Those Of Us Who Think We Know

Those of us who think we know
the same secrets
are silent together most of the time,
for us there is eloquence
in desire, and for a while
when in love and exhausted
it’s enough to nod like shy horses
and come together
in a quiet ceremony of tongues

it’s in disappointment we look for words
to convince us
the spaces between stars are nothing
to worry about,
it’s when those secrets burst
in that emptiness between our hearts
and the lumps in our throats.
And the words we find
are always insufficient, like love,
though they are often lovely
and all we have

– Stephen Dunn

Books With Letters Missing

The posts below are puerile odes to the fragility of language. Steal one letter, just one little letter from a thing, and that thing becomes a different thing. And hopefully it becomes a funnier or weirder or sexier thing. All the titles below were written by two friends on the wrapper of a spinach and cheese croissant from Au Bon Pain. They are the offspring of spinach, cheese, and coffee. The descriptions that accompany the titles were written by one friend, and are the offspring of bourbon and Doritos.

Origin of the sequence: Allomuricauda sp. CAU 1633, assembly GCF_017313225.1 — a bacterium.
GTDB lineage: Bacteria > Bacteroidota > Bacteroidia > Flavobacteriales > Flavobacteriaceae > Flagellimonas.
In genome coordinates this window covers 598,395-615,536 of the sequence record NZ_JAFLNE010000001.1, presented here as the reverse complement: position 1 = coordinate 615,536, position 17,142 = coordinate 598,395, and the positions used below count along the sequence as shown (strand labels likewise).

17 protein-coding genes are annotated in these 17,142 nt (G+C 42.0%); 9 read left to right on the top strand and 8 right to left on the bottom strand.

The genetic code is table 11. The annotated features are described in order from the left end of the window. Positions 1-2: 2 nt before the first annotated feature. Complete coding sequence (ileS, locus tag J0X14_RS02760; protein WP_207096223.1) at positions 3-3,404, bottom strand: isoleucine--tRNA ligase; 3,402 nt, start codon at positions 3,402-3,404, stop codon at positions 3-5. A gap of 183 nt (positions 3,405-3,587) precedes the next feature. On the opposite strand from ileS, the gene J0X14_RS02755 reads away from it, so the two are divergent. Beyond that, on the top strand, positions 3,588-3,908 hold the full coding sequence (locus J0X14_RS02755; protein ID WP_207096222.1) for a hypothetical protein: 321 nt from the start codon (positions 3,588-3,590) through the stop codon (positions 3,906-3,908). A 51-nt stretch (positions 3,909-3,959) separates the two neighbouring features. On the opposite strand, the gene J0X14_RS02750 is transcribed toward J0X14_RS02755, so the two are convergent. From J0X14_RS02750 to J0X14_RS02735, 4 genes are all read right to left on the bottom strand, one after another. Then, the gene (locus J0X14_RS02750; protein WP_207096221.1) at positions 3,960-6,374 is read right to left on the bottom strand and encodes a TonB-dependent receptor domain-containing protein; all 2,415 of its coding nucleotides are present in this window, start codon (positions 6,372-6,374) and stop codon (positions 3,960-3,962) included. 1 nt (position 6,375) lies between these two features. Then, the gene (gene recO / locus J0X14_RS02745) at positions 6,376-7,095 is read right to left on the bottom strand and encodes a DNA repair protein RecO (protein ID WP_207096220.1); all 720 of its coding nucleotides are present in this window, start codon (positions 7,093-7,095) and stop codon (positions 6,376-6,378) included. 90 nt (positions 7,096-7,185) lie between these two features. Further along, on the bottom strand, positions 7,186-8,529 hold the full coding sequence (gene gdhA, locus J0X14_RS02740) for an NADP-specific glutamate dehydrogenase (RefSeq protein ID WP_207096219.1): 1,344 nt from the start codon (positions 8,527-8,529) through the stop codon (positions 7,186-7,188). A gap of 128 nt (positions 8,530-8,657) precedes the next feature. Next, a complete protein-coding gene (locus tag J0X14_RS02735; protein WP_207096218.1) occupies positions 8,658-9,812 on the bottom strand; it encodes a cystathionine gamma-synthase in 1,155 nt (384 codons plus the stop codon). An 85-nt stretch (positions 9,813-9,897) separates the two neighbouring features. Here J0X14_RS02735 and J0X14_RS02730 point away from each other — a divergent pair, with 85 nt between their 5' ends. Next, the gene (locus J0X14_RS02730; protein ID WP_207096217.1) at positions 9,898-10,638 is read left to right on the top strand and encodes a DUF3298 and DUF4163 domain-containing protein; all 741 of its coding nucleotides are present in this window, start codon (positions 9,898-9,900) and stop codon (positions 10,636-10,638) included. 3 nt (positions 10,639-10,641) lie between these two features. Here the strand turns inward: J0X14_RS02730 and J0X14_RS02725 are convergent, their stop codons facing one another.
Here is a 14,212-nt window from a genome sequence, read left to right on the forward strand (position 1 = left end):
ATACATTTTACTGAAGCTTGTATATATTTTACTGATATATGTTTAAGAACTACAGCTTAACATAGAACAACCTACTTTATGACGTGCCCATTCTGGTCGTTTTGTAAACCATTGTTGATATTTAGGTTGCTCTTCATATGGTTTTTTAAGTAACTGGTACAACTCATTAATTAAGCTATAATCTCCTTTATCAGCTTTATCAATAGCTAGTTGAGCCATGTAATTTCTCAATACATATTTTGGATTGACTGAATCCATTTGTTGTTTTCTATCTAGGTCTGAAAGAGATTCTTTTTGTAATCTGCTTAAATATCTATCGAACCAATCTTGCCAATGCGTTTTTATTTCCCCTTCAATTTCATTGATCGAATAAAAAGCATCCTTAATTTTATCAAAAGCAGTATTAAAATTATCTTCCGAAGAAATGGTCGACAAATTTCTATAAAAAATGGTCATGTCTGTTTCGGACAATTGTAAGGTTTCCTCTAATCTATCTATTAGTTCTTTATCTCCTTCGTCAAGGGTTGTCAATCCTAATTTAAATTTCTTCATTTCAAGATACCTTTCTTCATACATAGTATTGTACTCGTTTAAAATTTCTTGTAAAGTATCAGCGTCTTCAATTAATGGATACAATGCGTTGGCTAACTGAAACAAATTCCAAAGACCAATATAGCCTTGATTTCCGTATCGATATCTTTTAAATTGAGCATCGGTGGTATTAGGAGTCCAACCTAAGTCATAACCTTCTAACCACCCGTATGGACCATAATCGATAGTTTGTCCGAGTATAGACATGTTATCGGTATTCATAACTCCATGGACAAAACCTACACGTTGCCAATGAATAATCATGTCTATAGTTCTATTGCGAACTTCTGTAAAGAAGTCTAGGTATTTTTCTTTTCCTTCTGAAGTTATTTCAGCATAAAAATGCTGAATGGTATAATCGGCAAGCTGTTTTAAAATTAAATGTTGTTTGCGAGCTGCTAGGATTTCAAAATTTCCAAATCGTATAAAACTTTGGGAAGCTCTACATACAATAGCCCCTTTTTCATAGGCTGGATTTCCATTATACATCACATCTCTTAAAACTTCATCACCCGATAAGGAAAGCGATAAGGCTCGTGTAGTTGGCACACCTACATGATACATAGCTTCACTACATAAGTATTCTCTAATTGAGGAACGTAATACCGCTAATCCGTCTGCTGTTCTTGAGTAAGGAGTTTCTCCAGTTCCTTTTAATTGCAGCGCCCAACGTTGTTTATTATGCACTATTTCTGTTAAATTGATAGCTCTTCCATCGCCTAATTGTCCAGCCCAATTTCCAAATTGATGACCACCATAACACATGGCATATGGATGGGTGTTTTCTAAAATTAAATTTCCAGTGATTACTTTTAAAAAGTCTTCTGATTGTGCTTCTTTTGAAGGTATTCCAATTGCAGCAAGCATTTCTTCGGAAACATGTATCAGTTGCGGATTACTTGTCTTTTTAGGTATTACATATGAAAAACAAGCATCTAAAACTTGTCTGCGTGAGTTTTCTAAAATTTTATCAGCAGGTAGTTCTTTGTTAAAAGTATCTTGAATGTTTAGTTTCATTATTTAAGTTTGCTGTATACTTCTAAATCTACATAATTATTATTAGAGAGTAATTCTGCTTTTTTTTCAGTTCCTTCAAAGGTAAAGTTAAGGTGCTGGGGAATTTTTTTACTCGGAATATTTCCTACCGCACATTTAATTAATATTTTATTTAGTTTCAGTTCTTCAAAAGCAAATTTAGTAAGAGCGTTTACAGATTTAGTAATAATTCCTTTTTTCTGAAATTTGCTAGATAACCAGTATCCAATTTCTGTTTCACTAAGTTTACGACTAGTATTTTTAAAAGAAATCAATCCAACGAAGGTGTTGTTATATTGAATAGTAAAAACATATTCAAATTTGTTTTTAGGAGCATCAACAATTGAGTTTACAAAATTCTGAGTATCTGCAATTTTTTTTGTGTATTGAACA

The DaVinci Cod

The Da Vinci Cod
In which Dan Brown discovers the secret history behind one our greatest minds, (and one of our greatest fish). Continue reading

some elements for making a poem

poem ingredients

Everything depends upon the correct choice of elements for a prescription, the proper tools for a mechanic, the proper measurements for a recipe, finely tooled gears for mobiles and appliances. If this is true, then a poem may require the same type of deliberations in the choice of devices, form, metaphors, place, time, narrator, speaker or voice, tone and rhythm. Each one of these requirements depends as much upon intuition as it does upon inspiration. The poet’s job is to breathe life into the event or experience so that when a reader encounters a poem he or she is encountering the event for the very first time. Whatever the circumstances, the writer may be called upon to rely upon trial and error, which for the sake of this exercise is called: revision. Continue reading